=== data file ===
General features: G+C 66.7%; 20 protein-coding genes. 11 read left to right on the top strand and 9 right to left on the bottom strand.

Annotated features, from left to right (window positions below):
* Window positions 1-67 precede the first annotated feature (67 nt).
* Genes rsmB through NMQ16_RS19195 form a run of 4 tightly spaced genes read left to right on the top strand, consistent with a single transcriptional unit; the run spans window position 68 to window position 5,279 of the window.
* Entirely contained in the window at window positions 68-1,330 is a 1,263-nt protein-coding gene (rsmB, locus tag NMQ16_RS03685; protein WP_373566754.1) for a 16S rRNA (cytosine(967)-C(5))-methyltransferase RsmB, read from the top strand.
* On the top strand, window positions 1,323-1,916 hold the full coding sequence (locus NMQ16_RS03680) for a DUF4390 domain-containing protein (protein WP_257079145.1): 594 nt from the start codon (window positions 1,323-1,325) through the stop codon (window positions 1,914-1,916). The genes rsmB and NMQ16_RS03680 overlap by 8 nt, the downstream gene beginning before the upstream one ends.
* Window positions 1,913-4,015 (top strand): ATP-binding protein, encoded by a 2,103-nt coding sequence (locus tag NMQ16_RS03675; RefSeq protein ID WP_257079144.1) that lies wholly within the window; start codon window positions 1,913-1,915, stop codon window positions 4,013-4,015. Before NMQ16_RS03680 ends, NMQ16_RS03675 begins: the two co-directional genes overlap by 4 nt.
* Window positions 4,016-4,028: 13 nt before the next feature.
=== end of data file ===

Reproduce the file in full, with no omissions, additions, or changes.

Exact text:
General features: G+C 66.7%; 20 protein-coding genes. 11 read left to right on the top strand and 9 right to left on the bottom strand.

Annotated features, from left to right (window positions below):
* Window positions 1-67 precede the first annotated feature (67 nt).
* Genes rsmB through NMQ16_RS19195 form a run of 4 tightly spaced genes read left to right on the top strand, consistent with a single transcriptional unit; the run spans window position 68 to window position 5,279 of the window.
* Entirely contained in the window at window positions 68-1,330 is a 1,263-nt protein-coding gene (rsmB, locus tag NMQ16_RS03685; protein WP_373566754.1) for a 16S rRNA (cytosine(967)-C(5))-methyltransferase RsmB, read from the top strand.
* On the top strand, window positions 1,323-1,916 hold the full coding sequence (locus NMQ16_RS03680) for a DUF4390 domain-containing protein (protein WP_257079145.1): 594 nt from the start codon (window positions 1,323-1,325) through the stop codon (window positions 1,914-1,916). The genes rsmB and NMQ16_RS03680 overlap by 8 nt, the downstream gene beginning before the upstream one ends.
* Window positions 1,913-4,015 (top strand): ATP-binding protein, encoded by a 2,103-nt coding sequence (locus tag NMQ16_RS03675; RefSeq protein ID WP_257079144.1) that lies wholly within the window; start codon window positions 1,913-1,915, stop codon window positions 4,013-4,015. Before NMQ16_RS03680 ends, NMQ16_RS03675 begins: the two co-directional genes overlap by 4 nt.
* Window positions 4,016-4,028: 13 nt before the next feature.